Nora: “Come on, let’s go make you some tea to calm your nerves, you are meeting with the investors from…”
Leke: “You know what else I want, dad? I want her gone” I interrupted her, pointing my finger at her.
Nora: “Oh my God, Bamidele, your son is being nasty” she began to cry, her mascara ran down her face, she looked just like a witch.
Bamidele: “Apologize to Aunt Nora now, Leke” Father thundered, gone was the man, who was crying at the loss of his wife.
Leke: “I am sorry” I said, trembling at father’s anger.
Bamidele: “That’s better, Mary I do not know what you have been teaching this boy” he said. Mary looked up at him, with pain in her eyes, this was the first time, father complained about the way she handled me. She turned and looked at Nora; she was obviously blaming her for this change.
Nora: “Let’s just go” she murmured and pulled my father out of the room. Mary told me to go to the bathroom and shower, after which I wore my pajamas and another day without my mother ended or so I thought.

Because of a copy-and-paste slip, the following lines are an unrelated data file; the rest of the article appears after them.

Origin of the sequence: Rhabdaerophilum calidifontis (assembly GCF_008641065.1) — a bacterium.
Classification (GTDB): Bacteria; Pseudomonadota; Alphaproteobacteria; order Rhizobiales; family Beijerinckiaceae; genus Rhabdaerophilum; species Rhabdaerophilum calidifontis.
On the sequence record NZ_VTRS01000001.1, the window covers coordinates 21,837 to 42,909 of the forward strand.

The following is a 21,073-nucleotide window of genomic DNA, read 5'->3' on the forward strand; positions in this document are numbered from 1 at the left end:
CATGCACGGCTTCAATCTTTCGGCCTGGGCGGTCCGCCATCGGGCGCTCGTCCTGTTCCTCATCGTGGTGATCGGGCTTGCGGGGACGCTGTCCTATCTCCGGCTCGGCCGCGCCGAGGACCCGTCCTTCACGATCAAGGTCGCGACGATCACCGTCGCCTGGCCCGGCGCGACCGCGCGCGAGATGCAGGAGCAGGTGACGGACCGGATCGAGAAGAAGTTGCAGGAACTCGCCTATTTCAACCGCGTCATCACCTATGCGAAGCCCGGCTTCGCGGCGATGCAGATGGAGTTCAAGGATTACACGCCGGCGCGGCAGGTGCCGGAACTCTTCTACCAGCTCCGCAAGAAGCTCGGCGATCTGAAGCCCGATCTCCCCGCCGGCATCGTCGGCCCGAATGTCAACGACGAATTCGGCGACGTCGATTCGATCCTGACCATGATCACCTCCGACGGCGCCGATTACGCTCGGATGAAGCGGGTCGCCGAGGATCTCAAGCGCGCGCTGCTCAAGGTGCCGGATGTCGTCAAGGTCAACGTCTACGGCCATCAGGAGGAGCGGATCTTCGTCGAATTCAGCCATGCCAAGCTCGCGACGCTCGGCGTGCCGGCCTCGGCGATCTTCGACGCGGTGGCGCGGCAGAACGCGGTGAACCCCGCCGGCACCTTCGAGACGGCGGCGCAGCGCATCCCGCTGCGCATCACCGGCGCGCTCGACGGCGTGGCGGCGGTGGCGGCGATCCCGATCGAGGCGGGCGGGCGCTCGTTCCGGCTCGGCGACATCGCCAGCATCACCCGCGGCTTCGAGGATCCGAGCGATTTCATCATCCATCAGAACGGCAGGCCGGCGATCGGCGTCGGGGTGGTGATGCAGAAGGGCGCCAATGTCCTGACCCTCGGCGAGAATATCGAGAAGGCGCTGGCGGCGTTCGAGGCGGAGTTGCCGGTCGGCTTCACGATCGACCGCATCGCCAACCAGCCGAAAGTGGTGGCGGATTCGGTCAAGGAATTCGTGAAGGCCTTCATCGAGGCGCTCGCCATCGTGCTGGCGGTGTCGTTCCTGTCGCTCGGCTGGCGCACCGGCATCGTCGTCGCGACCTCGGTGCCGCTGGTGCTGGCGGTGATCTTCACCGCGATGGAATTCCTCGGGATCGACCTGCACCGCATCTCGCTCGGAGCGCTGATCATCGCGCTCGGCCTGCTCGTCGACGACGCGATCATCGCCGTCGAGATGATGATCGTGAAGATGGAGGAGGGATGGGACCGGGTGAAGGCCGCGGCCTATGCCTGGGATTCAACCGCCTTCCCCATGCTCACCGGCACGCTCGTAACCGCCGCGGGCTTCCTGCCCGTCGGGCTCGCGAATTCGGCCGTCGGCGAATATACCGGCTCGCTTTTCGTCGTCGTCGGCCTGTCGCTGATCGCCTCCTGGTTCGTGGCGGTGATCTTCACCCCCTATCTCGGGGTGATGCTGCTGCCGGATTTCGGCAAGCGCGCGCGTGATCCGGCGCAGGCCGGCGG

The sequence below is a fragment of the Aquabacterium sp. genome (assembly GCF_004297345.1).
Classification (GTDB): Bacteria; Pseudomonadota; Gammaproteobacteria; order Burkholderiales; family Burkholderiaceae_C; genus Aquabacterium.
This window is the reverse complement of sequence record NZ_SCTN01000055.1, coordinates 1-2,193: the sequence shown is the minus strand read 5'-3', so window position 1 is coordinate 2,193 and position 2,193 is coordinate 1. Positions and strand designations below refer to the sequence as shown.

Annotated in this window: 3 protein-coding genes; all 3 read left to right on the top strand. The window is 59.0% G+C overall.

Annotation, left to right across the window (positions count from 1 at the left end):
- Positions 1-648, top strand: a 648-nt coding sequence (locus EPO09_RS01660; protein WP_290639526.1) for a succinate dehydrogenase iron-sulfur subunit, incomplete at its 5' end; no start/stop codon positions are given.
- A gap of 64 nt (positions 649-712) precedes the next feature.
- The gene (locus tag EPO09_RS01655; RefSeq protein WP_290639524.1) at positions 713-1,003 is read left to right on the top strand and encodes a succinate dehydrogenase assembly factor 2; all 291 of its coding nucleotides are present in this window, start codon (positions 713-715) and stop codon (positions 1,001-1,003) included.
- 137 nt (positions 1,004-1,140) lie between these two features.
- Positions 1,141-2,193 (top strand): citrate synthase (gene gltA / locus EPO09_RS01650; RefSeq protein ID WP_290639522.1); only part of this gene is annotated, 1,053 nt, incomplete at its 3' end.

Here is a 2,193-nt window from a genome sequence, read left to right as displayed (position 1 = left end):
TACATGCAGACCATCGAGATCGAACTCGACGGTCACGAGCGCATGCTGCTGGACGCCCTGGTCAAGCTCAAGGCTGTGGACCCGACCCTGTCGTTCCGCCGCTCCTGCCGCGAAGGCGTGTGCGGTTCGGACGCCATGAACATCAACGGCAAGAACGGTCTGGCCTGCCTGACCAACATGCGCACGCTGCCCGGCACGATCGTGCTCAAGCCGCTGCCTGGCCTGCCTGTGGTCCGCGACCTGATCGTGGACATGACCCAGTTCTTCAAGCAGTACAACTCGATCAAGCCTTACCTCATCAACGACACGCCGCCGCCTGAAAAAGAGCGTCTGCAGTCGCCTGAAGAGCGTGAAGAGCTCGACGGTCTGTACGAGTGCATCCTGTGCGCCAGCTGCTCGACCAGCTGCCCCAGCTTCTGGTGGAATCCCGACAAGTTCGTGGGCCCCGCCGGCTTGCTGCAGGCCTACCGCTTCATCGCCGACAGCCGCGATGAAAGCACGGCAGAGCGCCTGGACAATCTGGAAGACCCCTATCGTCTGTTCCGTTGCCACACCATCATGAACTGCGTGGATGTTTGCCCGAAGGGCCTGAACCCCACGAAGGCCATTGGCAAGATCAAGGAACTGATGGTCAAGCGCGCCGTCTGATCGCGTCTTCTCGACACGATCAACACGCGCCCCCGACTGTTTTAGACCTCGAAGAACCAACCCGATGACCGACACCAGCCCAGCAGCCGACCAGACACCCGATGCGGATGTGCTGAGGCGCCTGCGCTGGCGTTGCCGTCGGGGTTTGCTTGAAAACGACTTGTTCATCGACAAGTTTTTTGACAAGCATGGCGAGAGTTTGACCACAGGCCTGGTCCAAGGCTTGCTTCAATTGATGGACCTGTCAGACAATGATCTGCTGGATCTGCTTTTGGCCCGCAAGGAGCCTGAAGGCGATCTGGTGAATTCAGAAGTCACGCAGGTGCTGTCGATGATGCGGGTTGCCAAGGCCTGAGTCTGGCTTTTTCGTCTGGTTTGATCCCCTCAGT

I fell asleep the moment my body hit the bed, my six year old body was tired, even though my mind was still trying to comprehend the things that were changing. Then a piercing scream rend the quiet atmosphere in the house, it was coming from a room on the same floor. I got up with fear in my heart, was I going to lose my father too. I had woken up to this type of scream and my mother had died after ward, was it my father’s turn. I was too scared to move, I stood in front of the door, unable to turn the knob. I saw the shadow of two feet stop in front of my door, and my heart lurched into my mouth, the feet traipsed down the hallway, as the scream grew louder. The fear of the unknown gripped me and paralyzed me, I fell down in a heap.
When, I woke up, my room was lit by the sunlight streaming in, through the flowery curtains Mother had decorated my room with. Fear gripped me as I thought of last night.
Leke: “Father!” I screamed out in fear, I could not bear to lose my father; he was all I had now.
Bamidele: “I am here son, do not be afraid” he replied as I hugged him fiercely, and then I noticed Nora looking down at him with a menacing glare. I looked around and could not find Mary. That was when I remembered the tiny detail about last night. It was a woman’s scream I heard.
Leke: “Father, where is Mary?” I asked eagerly. Father looked at me with sad eyes and began to pat my head. I pushed his hand away angrily; he was trying to hide something away from me.